Isolated storms with heavy rainfall and damaging winds are possible in parts of the state on Tuesday and Wednesday, the National Weather Service said. Intense heat is set to return to most of Arkansas on Wednesday.
The storms on Tuesday through Tuesday night will be contained mostly to the northwest corner of the state, said Dan Koch, a meteorologist with the weather service in North Little Rock.
The corner extends from Fort Smith to Mountain Home, including Fayetteville and Harrison.
“There is a marginal risk of isolated storms in Northwest Arkansas, meaning there is a possibility but it is not widespread,” Koch said Tuesday morning.
A marginal risk is defined by the weather service as “An area of severe storms of either limited organization and longevity, or very low coverage and marginal intensity.”
Isolated showers could produce some heavy rainfall but the main concern is damaging winds, the forecaster said.
“The chance for hail is low and the chance for a tornado is practically null,” Koch said.
As Tuesday night ends, high heat index values are set to return to the state on Wednesday, the weather service said.
“As those storms overnight clear out, it will give way to brutal heat tomorrow,” Koch said.
Forecasts show that central Arkansas could see a heat index value of over 105 degrees and southern parts of the state could see values closer to 110 degrees, the meteorologist said.
“This is typically what we see in September,” Koch said, “We see this resurgence of intense heat. Hopefully, this is the last big push of this really hot and uncomfortable weather.”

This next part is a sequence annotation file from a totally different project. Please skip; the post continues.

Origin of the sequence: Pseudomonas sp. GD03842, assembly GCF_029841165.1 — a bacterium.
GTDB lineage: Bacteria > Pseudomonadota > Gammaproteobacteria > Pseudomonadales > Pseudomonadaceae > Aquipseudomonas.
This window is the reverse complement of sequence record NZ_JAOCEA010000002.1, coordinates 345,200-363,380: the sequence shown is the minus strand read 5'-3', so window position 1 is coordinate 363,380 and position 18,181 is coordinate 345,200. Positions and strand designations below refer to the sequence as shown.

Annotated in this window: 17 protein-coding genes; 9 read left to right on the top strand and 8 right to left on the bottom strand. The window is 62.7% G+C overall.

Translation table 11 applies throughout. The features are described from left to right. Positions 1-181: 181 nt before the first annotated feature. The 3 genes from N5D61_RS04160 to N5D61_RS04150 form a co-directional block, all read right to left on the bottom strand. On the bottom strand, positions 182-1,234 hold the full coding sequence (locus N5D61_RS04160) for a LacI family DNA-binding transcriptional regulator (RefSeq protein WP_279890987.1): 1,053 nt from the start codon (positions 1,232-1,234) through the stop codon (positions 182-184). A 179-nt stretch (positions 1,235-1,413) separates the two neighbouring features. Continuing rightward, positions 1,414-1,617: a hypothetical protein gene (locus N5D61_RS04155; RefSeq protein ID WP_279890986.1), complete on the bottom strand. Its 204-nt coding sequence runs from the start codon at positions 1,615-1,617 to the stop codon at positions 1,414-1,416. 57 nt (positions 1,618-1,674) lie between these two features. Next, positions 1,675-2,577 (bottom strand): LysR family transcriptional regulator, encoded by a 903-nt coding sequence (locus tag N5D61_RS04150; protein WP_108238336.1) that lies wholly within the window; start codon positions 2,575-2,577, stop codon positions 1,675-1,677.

“This is the same old heat we’ve seen all summer, year after year. I can’t promise we won’t get a few hot days later in the month, but as for this week, Wednesday is the only day forecast to be this uncomfortable,” the meteorologist said.
He said that the National Weather Service is watching the temperatures and will issue a heat advisory if necessary.
On Wednesday, the stormy pattern returns and parts of eastern and Central Arkansas have a marginal chance of severe weather.
Little Rock, Pine Bluff, Jonesboro, Bald Knob and West Memphis could see isolated storms that produce heavy rain and strong winds, the weather service said.
“What we really expect in those areas on Wednesday is an isolated storm that might need a warning issued,” Koch said.
He said that it is not unusual to see some severe weather during September.
“We get a little taste of the stormier pattern with a storm or two, we see more as we enter into October to November, where we see more storms as the seasonal battle of heat and cold move around,” he said.
Over 30 counties in Arkansas have burn ban in effect, as of Tuesday just before noon, according to a map from the Arkansas Department of Agriculture.
Most of the counties are in the southern half of the state and parts of western and eastern Arkansas.